SNA survey: Implementing proposed nutrition standards top concern for directors

Aug. 19—According to a new survey conducted by the School Nutrition Association, 69% of directors surveyed said implementing recently proposed nutrition standards for school meals, which require additional healthy options, as their top concern. Limited funding and cost of food also were named as pressing issues.

Despite those concerns, the State of School Nutrition 2011 survey reported that many schools were making improvements to the quality of meals served. Some of the highlights include: 98% of districts offer fresh fruits and vegetables; 97% of districts say whole-grain foods are readily accessible; 89% of districts offer salad bars or prepackaged salads; 63% of districts provide vegetarian meals; and 98% of districts offer fat-free or 1% milk.

The survey also found that more programs are working to bring in more locally sourced foods, with 48% of respondents offering locally sourced fruits and vegetables, which is up 11% from 2009. Thirty-two percent of districts are involved in farm-to-school initiatives and another 41% are interested in implementing these programs. Twenty-one percent of districts have a school garden and 37% are interested in planning or starting a garden.

Districts also are making more items from scratch, according to the survey. Ninety-four percent of districts prepare some entrées or sides from scratch. Of those, more than 64% prepare at least a quarter of their entrées from scratch, and more than 71% prepare at least a quarter of their side dishes from scratch—both results are an increase from 2009.

Child nutrition programs are involving students in taste testing new menu items, with 89% of respondents saying they employ this practice. Thirty-five percent of districts test all or most of their new menu items with students.

Fifty-seven percent of respondents said they conduct nutrition education in the classroom, with another 31% saying they plan to or have interest in implementing these programs.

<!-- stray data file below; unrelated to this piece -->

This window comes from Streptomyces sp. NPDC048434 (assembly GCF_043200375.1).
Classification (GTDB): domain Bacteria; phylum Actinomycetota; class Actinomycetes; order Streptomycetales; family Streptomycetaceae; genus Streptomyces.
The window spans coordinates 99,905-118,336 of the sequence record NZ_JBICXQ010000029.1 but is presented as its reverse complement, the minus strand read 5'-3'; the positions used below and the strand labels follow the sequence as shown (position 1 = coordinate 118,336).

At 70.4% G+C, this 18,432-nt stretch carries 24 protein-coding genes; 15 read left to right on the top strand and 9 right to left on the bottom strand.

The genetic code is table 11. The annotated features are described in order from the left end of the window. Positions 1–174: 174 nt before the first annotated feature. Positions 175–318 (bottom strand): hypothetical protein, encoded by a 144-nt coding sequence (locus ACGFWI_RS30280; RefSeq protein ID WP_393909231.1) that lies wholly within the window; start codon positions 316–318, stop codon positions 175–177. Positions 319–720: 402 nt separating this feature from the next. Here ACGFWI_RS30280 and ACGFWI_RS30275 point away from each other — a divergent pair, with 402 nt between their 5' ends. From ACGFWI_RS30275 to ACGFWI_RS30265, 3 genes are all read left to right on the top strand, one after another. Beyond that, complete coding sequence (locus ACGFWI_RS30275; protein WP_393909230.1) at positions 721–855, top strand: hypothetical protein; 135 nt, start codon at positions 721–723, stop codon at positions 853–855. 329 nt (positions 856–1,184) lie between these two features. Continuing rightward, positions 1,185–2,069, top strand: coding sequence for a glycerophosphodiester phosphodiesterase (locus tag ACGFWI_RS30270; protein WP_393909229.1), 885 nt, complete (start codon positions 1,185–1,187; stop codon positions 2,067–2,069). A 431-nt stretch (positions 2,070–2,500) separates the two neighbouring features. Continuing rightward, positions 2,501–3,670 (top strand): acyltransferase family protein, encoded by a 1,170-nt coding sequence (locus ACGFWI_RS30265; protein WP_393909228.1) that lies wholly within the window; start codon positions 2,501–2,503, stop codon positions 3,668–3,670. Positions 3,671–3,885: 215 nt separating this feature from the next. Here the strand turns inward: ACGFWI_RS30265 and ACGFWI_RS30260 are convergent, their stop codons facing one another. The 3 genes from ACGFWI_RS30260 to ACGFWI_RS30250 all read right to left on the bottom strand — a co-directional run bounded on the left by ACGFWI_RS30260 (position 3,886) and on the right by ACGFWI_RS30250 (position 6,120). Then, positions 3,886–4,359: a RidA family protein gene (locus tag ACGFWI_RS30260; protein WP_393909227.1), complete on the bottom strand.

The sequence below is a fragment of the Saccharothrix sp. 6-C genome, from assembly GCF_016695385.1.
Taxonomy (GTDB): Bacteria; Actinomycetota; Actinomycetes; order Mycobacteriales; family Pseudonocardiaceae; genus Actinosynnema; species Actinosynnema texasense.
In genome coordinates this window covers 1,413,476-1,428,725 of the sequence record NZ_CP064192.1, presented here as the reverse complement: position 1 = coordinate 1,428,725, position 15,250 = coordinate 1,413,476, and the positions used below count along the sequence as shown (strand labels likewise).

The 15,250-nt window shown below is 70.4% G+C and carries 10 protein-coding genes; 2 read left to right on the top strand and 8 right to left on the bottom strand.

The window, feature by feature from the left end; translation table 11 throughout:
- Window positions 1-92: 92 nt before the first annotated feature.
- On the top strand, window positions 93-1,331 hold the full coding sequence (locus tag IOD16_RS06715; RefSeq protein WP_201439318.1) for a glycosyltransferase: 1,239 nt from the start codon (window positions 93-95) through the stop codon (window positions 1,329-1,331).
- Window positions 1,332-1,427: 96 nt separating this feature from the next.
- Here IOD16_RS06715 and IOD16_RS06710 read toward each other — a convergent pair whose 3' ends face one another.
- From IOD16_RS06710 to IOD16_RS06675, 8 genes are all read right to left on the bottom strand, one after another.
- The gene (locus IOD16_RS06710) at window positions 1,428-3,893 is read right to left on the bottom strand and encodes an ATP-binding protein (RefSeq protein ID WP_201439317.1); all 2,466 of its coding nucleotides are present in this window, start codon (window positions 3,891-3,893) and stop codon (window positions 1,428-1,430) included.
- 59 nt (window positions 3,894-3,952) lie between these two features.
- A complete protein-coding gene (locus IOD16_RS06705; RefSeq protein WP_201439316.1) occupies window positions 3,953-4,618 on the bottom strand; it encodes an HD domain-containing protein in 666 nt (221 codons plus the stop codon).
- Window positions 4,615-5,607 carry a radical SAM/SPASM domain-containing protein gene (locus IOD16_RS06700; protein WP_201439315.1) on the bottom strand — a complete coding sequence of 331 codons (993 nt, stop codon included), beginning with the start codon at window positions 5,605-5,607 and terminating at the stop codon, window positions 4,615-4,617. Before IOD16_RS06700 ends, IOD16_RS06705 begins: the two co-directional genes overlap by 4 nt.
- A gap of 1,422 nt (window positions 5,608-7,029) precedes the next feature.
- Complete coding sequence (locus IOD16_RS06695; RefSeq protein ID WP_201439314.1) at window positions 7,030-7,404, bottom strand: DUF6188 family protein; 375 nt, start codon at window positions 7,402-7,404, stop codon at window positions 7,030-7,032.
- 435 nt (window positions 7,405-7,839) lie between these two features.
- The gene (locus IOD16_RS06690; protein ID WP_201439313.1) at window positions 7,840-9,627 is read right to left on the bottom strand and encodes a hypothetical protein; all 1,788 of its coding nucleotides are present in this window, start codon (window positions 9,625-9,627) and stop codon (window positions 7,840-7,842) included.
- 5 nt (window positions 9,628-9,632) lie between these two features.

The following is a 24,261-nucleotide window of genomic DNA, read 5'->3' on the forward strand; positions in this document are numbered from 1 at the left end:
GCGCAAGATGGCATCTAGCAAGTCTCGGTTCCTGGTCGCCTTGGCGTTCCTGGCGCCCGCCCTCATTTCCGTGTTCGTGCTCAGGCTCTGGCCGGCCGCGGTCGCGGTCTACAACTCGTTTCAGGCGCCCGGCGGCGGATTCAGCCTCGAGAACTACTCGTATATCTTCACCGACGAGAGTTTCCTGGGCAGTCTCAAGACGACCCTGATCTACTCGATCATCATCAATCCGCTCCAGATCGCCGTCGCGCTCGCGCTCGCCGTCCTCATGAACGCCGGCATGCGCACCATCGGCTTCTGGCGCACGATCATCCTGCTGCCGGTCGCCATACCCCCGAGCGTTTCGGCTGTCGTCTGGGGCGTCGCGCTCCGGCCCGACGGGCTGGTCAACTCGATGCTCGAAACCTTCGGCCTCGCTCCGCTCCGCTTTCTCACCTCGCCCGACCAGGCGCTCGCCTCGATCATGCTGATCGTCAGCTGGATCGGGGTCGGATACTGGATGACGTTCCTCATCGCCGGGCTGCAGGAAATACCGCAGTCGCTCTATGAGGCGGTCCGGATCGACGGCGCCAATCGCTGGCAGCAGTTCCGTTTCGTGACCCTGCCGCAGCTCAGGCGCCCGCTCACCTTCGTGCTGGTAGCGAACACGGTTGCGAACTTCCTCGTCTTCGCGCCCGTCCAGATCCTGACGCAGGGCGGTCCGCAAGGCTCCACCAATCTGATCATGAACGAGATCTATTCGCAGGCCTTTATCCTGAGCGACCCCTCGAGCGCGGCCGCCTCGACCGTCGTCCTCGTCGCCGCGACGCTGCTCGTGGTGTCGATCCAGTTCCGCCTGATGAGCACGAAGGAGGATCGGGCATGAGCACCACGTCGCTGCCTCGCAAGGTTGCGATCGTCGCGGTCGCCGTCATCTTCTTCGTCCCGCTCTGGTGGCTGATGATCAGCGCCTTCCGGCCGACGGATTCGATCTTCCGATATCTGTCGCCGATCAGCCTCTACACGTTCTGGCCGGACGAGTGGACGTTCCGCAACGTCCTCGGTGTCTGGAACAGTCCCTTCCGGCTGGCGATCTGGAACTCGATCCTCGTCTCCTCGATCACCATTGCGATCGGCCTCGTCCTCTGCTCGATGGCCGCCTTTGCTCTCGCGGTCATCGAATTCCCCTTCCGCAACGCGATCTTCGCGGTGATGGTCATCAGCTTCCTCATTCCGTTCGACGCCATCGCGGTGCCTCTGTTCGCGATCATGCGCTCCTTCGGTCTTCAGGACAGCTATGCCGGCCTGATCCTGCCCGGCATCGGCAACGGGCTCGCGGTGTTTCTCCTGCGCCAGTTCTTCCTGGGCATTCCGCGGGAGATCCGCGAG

One area that has not changed since 2009 was the average time for lunch. The median time for elementary school lunch is 25 minutes. The median lunch period for middle and high schools is 30 minutes.

More From FoodService Director

Sponsored Content
local produce

From WinCup.

Today’s students care deeply about sustainability—much more so than the general population. For them, sustainable practices are visit drivers. What’s more, some 57% of students are willing to pay more for sustainable foods, according to Technomic’s recent College & University Consumer Trend Report . Sustainable claims drive visits, especially for young consumers: Some 31% of Gen Zers say they’re more likely to visit restaurants that try to be sustainable.

Students are looking for foodservice operations with comprehensive sustainability programs, and...

Industry News & Opinion

Mayfield High School in Mayfield, Ohio, has opened a coffee cart in its cafeteria, The News-Herald reports .

Open throughout the day, the cart sells 12-ounce cups of coffee for $2 each. Students were able to taste-test some of the offerings and were also involved in choosing the cart’s name.

The drinks are made with low-fat milk and unsweetened flavor syrups, and soy milk is on hand for those with allergies. To encourage more breakfast participation, the school gives students 50 percent off coffee when they also buy a breakfast item. Additionally, the cart is stationed next...

Sponsored Content
boston college acai bowl

From Dannon Foodservice.

Catering to the go-go-go lifestyle of university students is a challenge, and it’s one that Boston College dining representatives wrestle with daily.

“Students don’t just want to eat dinner between 5 and 7 p.m.,” says Beth Emery, the school’s director of dining. “They may want to eat dinner at 9 o’clock. We’ve been trying to come up with creative solutions.”

Those creative solutions include everything from offering breakfast items throughout the day to providing healthier late-night choices to trolling social media for trendy new menu ideas...

Sponsored Content
savory yogurt parfait

From Dannon Foodservice.

What consumers eat and, most importantly, when they’re eating it has changed significantly in recent years, signaling opportunity for operators able to capitalize on this evolution.

For example, some 83% of consumers said they were daily snackers in 2016, according to Technomic’s Snacking Occasion Consumer Trend Report . That’s up from 76% just two years earlier. Snacking is growing across many channels from retail prepared foods to bakery and coffee cafes, fast-food locations and more.

Busy lifestyles, smaller households with greater meal...

FSD Resources